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Open Competition 2017

August 11 - October 5

Entries Due by June 5

The Alfred Berkowitz Gallery is proud to host its annual open competition. This exhibition showcases and celebrates Michigan artists and promotes the resources of the University of Michigan-Dearborn to diverse audiences. The competition is open to all media and artistic styles.

Juror: Bruce B. Winslow

Bruce B. Winslow earned a Master of Fine Arts (1988) from Pratt Institute in New York City in painting and art history and a Bachelor of Fine Arts (1980) from Central Michigan University in painting.  He is recently retired as the Director of the Alden B. Dow Museum of Science and Art of the Midland Center for the Arts after 29 years.  Bruce has extensively curated and juried many exhibitions over the decades.  He continues painting large scale abstract works and is a prolific singer/songwriter.  Bruce exhibits his work across the Great Lakes states.

Jurying Process

The juror accepts works for the competition by reviewing all submitted digital images. The accepted works are then juried in the gallery for awards.

Eligibility

Artists 18 years of age or older, living or working in Michigan. Works completed in the last two years will be considered. Two- and three-dimensional works are eligible. The gallery cannot accommodate performance, installation, or electronic media works. Works previously shown at UM-Dearborn will not be considered.

Entry Procedure

Submissions are only accepted by digital images on a CD (compact disc). NOTE: CDs will not be returned. Submit digital images in jpg format. Size and resolution: 1800 pixels for the largest dimension; 300 dpi. Submit digital images in the orientation in which the artwork will be hung. Please submit CD with files labeled: Last name_First name_A and Last name_First name_B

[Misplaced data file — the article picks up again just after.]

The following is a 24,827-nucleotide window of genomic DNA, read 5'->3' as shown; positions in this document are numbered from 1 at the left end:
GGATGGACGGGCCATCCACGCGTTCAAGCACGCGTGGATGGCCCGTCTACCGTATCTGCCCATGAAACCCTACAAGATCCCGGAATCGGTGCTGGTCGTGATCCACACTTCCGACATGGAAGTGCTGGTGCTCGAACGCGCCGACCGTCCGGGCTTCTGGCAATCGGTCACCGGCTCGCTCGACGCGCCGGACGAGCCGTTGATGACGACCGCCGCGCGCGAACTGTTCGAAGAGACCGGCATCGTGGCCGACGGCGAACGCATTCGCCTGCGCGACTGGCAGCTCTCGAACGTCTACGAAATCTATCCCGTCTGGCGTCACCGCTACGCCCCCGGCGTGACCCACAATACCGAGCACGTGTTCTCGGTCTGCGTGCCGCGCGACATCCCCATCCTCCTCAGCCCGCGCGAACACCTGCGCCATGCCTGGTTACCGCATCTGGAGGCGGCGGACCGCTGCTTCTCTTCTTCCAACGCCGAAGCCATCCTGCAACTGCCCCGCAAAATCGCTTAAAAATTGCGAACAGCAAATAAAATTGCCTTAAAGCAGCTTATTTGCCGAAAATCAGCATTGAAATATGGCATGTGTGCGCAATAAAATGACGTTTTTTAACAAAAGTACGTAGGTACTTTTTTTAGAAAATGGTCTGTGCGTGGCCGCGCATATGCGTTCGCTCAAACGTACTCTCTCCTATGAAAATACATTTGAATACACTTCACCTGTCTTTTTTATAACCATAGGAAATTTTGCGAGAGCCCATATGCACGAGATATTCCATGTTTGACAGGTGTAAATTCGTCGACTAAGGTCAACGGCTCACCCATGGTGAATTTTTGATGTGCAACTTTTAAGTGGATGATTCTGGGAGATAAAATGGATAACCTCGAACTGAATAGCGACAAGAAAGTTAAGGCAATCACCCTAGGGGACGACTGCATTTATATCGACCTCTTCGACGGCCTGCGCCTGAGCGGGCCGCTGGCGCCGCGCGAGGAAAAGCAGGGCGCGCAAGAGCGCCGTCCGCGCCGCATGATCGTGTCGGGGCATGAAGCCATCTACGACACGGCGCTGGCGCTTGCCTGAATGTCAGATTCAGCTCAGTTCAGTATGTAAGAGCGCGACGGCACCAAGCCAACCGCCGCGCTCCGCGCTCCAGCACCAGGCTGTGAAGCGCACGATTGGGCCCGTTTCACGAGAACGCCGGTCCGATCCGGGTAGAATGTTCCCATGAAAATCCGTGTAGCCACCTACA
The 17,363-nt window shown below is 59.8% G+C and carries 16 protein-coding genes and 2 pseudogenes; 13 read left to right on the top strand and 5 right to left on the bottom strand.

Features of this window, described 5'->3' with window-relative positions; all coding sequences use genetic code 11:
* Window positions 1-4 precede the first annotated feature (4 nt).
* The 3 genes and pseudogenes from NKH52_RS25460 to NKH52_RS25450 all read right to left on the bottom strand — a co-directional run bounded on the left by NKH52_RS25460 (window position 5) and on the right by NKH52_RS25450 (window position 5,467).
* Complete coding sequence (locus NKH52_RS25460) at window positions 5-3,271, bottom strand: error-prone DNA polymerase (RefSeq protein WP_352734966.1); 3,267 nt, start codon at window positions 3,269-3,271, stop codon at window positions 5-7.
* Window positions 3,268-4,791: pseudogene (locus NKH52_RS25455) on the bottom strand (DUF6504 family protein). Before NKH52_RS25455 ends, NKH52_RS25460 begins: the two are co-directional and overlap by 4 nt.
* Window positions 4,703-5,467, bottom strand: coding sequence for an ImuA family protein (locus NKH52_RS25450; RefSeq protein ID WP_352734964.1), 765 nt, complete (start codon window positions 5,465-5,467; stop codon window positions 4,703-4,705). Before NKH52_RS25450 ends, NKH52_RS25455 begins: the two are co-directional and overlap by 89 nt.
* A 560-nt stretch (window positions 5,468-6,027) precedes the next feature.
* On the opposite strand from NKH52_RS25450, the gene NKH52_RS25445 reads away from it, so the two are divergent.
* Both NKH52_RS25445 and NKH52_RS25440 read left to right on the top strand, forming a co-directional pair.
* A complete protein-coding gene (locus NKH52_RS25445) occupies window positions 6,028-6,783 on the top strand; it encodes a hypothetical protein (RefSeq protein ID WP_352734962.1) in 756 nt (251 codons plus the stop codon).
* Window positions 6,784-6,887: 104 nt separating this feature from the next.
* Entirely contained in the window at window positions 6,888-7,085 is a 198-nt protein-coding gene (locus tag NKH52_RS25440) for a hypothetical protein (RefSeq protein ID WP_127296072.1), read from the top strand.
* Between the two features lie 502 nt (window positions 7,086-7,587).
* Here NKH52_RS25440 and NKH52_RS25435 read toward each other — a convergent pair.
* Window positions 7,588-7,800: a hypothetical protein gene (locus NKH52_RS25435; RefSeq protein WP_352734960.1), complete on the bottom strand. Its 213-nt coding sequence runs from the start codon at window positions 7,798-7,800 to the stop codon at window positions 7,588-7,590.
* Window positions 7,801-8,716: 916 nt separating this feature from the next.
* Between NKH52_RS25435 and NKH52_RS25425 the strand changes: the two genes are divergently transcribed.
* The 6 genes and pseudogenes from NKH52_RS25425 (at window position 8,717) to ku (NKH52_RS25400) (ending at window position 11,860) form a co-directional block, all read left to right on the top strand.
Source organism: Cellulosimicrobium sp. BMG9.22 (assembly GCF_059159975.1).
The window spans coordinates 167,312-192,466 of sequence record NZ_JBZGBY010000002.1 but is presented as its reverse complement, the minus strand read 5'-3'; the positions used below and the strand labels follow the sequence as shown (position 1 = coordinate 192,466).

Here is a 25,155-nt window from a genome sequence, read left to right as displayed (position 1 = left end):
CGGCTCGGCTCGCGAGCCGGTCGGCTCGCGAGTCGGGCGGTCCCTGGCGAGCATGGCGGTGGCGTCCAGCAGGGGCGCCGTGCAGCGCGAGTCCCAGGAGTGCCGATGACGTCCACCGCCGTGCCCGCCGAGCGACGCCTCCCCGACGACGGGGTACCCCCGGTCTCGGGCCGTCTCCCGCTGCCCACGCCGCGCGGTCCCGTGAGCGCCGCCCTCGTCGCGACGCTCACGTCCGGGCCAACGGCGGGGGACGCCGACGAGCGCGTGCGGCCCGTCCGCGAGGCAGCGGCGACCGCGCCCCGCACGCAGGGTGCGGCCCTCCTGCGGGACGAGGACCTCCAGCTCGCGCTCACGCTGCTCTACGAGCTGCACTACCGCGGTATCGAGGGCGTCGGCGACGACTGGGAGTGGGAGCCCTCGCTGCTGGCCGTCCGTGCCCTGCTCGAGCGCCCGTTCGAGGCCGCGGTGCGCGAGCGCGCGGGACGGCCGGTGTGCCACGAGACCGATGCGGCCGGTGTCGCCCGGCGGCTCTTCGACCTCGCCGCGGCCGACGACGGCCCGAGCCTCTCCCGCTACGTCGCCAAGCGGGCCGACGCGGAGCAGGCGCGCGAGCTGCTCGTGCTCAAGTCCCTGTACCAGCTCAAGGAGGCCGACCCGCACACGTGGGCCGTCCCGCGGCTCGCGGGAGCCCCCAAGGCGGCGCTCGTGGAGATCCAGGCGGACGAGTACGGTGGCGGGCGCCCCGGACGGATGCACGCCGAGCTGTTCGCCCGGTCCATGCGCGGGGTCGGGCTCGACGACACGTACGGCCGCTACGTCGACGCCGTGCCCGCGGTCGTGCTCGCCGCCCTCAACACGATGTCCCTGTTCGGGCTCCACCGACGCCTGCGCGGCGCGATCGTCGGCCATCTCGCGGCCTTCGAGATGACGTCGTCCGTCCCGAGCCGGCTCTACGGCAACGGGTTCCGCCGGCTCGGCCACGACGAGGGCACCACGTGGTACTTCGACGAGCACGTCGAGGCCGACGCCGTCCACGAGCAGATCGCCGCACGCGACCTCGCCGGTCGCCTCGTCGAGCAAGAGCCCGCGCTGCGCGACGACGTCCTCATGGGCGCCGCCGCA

Entry Fee (non-refundable)
An entry fee of $40 per artist permits submission of two entries. Students over the age of 18 pay an entry fee of $20. Checks should be made payable to "University of Michigan-Dearborn." Complete entry form and mail with CD and entry fee to:

Entries postmarked after June 5, 2017 will be returned unopened.

Agreement

Submission of work(s) to the juror constitutes compliance with all the conditions stated herein. The juror's decision is final. Accepted works will remain as placed by staff and may not be withdrawn until the close of the exhibition.

If accepted into the show, please consider the following:

Liability

Works will be handled in a professional manner. The Alfred Berkowitz Gallery/UM-Dearborn will be responsible for works in our keeping through the entry processing and exhibition period (July 21 - October 7.) Works left after October 7th are at the artist's risk.

Publication

UM-Dearborn reserves the right to photograph and reproduce all entries accepted into the exhibition. Such reproductions will be used for promotional and educational purposes only.

In the News

Featured University Art Collection Piece

Featured collection glass artwork

Prisoner of Continuity, Scott Chaseling (b. 1962), blown, fused glass, n.d.
Gift of Richard and Louise Abrahams, Collection of UM-Dearborn (2014.1.8),
Photograph by Kip Kriigel


Australian glass artist Scott Chaseling (b. 1962) attended the Australian National University's Canberra School of Art in 1995. In a collaborative project with fellow glass artist Klaus Moje, the two artists invented the Australian Roll-Up technique. Their process is quite similar to the traditional Venetian murrini cane pick-up method with one major difference. Chaseling and Moje's concept involves picking up pre-fused panels of glass. This innovative approach allows artists to create carefully controlled designs that are not possible with traditional glassblowing methods. The pre-fused sheets of glass allow varying interior and exterior imagery, precise color placement, and full cross-sections of color, all seen in the skillful craftsmanship of this piece. After picking up the pre-fused panels on a punty, a glass blowing pipe, the final steps to the Australian Roll-Up technique consist of blowing, rolling and manipulating the glass form into a finished standing vessel shape.

---Laura Cotton, Art Curator and Gallery Manager

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